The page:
Smaller regional jets doomed? Pinnacle discusses expected industry changes
2015 is shaping as the year of massive change in US regional operations, as the fixed-fee contracts for 307 50-seat regional jets expire, according to Pinnacle Airlines, Inc CFO Peter Hunt who spoke before last week’s Next Generation Equity Research Conference in New York. Indeed, between next year and 2016, contracts covering 468 aircraft will expire with the likely changes being the wholesale shedding of more 50-seat regional jets.
Noting the shift to larger regional jets and smaller mainline equipment, Hunt said both Pinnacle subsidiaries – Pinnacle Airlines and Colgan Air – are changing to meet the expected market changes. He indicated that the lower regional airlines can get their costs, the more apt they are to win the deal, and Pinnacle’s choice of the Bombardier CRJ 900 and the Q400 are designed to do just that.
Regional/Major Contract Expiration Dates
Hunt emphasized that the Q400 – with 15 delivered and 14 in service, another 15 on order and 30 optioned – Colgan Air provides an economic solution to mainline service issues given the fact that it runs below the cost of a 50-seat regional jet. It burns 25% less fuel than 76-seat jets. In addition, the operating cost is below a 50-seat jet and with 38 more passengers, quite a premium considering it flies at the same cruise speed as its 50-seat jet counterparts.
It has an ambitious growth schedule next year with the last of the 15 on order set for delivery by August. The new aircraft are set to open up new flying for Colgan, historically a Northeast airline, serving Continental’s Houston hub.
Pinnacle Airlines (red) & Colgan Airlines (blue) networks
Pinnacle successfully repositioning itself
The company – once solely reliant on Northwest as a partner – suffered along with all the other Northwest Airlinks during the mainline carrier’s bankruptcy. But since Northwest’s emergence from bankruptcy, Pinnacle, in new deals cut with the major carrier, began positioning itself for the future. The primary change to its Airlink deal was the ability to contract with other mainline carriers to provide fixed-fee lift. Today, it contracts with four out of the five major carriers with Delta being its largest partner.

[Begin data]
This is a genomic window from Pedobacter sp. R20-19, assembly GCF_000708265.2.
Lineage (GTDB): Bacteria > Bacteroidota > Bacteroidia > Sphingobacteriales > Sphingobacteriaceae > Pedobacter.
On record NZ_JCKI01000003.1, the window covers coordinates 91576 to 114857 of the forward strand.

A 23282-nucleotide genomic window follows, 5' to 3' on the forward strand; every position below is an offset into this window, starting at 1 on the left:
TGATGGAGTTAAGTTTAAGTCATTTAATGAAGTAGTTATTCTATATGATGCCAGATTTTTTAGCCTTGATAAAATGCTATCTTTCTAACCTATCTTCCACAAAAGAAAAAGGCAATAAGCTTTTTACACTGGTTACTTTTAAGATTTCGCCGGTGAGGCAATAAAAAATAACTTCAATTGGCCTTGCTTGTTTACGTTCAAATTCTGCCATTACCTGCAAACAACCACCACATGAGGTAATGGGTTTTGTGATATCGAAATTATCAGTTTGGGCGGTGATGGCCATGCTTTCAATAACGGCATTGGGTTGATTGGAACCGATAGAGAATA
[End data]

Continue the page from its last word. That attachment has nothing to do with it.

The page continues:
While growing its Continental Express program with Pinnacle Airlines and its Continental Connection program with Colgan Air, the company will be shrinking its United Express and US Airways Express programs. The United program will shrink from the current 7% to 4% by 2011 while US Airways will go from 5% to 4%. It also plans a 15% growth in other, unnamed carriers. In the meantime, Delta will go from the current 75% to 57% by 2011.
Pinnacle’s diversification strategy impacts: 2006, 2009* and 2011*
The CRJ-900 has seat mile costs comparable to next generation narrow-bodies. However, they are also less expensive, said Hunt, pointing out that the CRJ 700 is 10% less expensive to operate than the ERJ 170 and the CRJ-900 is 9% less expensive to operate than the ERJ 190
Since Northwest’s emergence from bankruptcy, the company has driven down costs and improved service, said Hunt, and has remained consistently profitable. Since its acquisition of Colgan in January 2007, it has restructured the company and, in an impressive feat, brought the consistently money-losing operation, largely dependent on the Essential Air Service subsidy program, into profitability over the last 18 months. Today, it enjoys a 10+% operating margin just like consistently profitable Pinnacle Airlines.
Pinnacle Airlines’ margins (%)
Through the third quarter, the consolidated company has clocked in over USD60 million in profits.
Pinnacle Airlines’ operating income* (USD, ‘000): 1Q2008 to 3Q2009
Riskier business ahead
This is not surprising since US regionals have always been profitable with their cozy fixed-fee contracts. That is one of the reasons the next contracts will look very different than those cut in the immediate post-9/11 period. US Airways Express President, Dion Flannery, Senior Vice President Delta Connection Don Bornhorst and Vice President Airport Operations & Planning Cindy Szadokierski all agreed that regionals will have to take on more risks in the next contract cycle.
While it restructuring of Colgan to profitability, it was also taking delivery of the Q400s that would transform the carrier, and growing Pinnacle which had shrunk dramatically with the Northwest bankruptcy. While the rest of the regional airline industry was reporting dramatic capacity cuts, Pinnacle was reporting equally dramatic growth, a testament to just how far back it had been cut. All this, while watching the bottom line. As with all airlines, it was increasing liquidity and reducing debt by USD158 million this year alone and eliminating USD120 million in convertible notes coming due next year. It expects to finish the year with $80 million in cash.
The company began the year with tragedy when a Q400 crashed on approach to Buffalo. The accident sparked a firestorm of criticism, not only of Colgan and Pinnacle, but for the entire regional airline industry. So, it was not surprising that Hunt reported Pinnacle is the only US regional to incorporate all 14 of the airline industry’s voluntary safety programs into its operation. In addition, Colgan will complete its transition incorporating these same programs next year.